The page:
History of the American Legion Post #212
Did you know that the American Legion was formed in Paris, France on March
15th, 1919 with 15,000 men and officers at the first meeting? Amongst those 15,000 members
was our first Commander, Virgil Ryan. He returned home and with the assistance of Theresa
Ericksen, a discharged Army nurse, began to organize the post we have today. They applied for
a temporary charter and received the charter on September 25th, 1919. They choose to name
our post after Otto Hendrickson because Otto was the first Park Rapids serviceman to be
killed in France during the war. The permanent charter was received October 21, 1920. In order
to establish a charter 15 members had to be retained.

The following is a list of our first 15 members.

Virgil E. Ryan
Theresa Ericksen
Clay P. Wright
Vard M. Shepard
Earle H. Rhodes
Frank Kleeb
R. O. Langguth
Harry L. Hoch
Dr. Walter Higgs
M.J. Fuller
Leon E. Witter
Harold H. Krause
Alvin A. Krause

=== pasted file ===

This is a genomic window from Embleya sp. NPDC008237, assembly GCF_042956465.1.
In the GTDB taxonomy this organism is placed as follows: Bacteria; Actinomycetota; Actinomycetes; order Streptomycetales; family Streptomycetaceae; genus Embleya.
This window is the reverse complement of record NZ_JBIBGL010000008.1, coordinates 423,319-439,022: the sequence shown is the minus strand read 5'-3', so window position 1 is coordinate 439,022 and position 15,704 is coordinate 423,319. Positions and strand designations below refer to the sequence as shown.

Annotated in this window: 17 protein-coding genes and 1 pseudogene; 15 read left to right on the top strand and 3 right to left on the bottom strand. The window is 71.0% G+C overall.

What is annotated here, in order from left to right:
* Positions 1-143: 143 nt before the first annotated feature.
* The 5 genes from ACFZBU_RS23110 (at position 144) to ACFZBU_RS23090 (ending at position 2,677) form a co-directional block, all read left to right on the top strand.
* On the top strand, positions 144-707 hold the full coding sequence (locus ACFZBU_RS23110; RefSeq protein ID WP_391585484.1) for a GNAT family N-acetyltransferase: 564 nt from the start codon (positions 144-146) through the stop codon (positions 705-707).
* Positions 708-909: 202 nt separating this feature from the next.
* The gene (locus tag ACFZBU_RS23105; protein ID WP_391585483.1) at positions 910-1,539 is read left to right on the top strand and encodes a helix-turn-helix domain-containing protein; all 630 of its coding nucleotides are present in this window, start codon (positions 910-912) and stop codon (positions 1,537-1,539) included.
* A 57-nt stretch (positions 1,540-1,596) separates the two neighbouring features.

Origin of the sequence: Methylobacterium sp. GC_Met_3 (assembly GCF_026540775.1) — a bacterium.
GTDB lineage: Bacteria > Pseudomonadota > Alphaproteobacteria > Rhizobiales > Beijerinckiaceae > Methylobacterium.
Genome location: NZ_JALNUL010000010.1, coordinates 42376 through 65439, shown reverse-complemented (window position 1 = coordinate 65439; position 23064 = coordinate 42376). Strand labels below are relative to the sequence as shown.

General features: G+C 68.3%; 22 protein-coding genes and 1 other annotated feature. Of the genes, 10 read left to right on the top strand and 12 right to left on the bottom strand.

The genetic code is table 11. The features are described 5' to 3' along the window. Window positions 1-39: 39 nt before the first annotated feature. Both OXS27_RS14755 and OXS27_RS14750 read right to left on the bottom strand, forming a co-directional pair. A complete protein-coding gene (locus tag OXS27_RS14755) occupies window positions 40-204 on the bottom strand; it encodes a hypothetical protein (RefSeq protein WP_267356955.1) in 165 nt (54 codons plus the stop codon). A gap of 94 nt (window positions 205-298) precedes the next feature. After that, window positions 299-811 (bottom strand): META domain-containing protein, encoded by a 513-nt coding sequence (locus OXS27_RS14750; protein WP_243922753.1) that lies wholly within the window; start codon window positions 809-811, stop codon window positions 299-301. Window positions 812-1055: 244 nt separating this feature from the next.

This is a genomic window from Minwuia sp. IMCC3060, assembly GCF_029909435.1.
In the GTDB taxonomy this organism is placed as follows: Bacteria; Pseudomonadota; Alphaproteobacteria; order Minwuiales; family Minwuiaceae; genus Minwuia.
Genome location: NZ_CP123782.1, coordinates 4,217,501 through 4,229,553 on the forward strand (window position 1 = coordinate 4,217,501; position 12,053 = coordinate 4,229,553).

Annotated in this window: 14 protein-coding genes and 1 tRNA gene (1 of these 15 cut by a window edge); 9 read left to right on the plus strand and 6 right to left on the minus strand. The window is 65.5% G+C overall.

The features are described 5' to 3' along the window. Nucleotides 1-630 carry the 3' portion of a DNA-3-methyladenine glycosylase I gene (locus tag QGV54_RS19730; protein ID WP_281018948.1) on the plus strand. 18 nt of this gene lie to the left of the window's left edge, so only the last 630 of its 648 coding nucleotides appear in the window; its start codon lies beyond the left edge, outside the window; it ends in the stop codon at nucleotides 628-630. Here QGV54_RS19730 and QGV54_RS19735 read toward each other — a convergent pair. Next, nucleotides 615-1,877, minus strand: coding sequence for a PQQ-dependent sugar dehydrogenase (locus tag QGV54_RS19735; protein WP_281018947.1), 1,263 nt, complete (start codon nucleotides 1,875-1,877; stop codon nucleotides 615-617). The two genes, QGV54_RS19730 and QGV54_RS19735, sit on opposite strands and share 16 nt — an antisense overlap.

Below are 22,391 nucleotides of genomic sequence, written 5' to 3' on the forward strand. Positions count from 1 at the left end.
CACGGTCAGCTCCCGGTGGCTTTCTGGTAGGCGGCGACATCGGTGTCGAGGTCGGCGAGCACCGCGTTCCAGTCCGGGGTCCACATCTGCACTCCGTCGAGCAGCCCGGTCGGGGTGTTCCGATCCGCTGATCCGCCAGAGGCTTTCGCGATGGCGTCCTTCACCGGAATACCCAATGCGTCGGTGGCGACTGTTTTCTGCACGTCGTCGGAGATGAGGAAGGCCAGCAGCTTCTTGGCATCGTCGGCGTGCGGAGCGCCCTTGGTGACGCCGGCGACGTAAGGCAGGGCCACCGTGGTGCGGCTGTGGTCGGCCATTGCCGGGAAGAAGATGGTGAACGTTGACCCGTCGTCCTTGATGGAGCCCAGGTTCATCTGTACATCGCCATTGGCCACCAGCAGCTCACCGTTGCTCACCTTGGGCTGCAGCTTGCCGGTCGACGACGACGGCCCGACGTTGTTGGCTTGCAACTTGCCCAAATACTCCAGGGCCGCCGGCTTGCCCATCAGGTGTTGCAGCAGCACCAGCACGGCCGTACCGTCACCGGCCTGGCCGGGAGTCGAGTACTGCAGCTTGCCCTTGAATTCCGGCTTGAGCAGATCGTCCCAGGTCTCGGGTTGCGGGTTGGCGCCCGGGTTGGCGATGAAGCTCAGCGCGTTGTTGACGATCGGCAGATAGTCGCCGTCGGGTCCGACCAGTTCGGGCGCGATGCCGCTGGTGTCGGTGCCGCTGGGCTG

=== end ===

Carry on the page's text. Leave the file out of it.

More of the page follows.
Henry A. Nunn
Frederick Anderl

A little history on Otto Michael Hendrickson, after whom the Post was named. He was born in
Sweden in 1896 and came to the United States with his parents and settled in Hubbard County.
He was married in 1912 to Miss Nellie Reynolds of Park Rapids. Otto enlisted and did not wait to
be drafted for the war. He went to training camp in Dodge, Iowa. From there he was sent to
Georgia and then to Long Island. A little later he was assigned to the Thirty-Second company,
326th infantry and was sent to France. Near the end of his hard campaign Otto was wounded in
the hip from a machine gun bullet and was hospitalized. He was released from the hospital in
September and a few days later was gassed. He then returned to the hospital. He returned to
his company in October. On October 12th, the Germans threw all their reserves in for the last
big offensive, the Battle of Marne, Otto was again wounded. This time it proved to be fatal.
Nellie, his wife, received at letter on November 25th, 1918, telling her that her husband had
been fatally wounded by shrapnel and passed away on October 14th, 1918. Otto is buried in the
American Cemetary in Muese-Argonne, France.